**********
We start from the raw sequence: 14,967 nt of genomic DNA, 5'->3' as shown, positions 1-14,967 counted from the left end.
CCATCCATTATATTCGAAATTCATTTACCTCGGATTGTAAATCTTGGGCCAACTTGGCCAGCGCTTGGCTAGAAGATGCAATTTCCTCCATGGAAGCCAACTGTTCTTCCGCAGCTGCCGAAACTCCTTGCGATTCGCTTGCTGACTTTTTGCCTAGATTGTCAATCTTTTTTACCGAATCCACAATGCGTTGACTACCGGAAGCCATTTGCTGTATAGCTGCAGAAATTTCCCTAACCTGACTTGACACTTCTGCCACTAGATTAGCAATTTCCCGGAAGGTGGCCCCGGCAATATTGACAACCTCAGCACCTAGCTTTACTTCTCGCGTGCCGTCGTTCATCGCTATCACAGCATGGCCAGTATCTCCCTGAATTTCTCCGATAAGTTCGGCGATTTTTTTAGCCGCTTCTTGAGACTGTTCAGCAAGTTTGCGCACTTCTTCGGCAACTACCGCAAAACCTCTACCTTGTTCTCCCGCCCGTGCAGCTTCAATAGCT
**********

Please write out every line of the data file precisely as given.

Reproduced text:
We start from the raw sequence: 14,967 nt of genomic DNA, 5'->3' as shown, positions 1-14,967 counted from the left end.
CCATCCATTATATTCGAAATTCATTTACCTCGGATTGTAAATCTTGGGCCAACTTGGCCAGCGCTTGGCTAGAAGATGCAATTTCCTCCATGGAAGCCAACTGTTCTTCCGCAGCTGCCGAAACTCCTTGCGATTCGCTTGCTGACTTTTTGCCTAGATTGTCAATCTTTTTTACCGAATCCACAATGCGTTGACTACCGGAAGCCATTTGCTGTATAGCTGCAGAAATTTCCCTAACCTGACTTGACACTTCTGCCACTAGATTAGCAATTTCCCGGAAGGTGGCCCCGGCAATATTGACAACCTCAGCACCTAGCTTTACTTCTCGCGTGCCGTCGTTCATCGCTATCACAGCATGGCCAGTATCTCCCTGAATTTCTCCGATAAGTTCGGCGATTTTTTTAGCCGCTTCTTGAGACTGTTCAGCAAGTTTGCGCACTTCTTCGGCAACTACCGCAAAACCTCTACCTTGTTCTCCCGCCCGTGCAGCTTCAATAGCT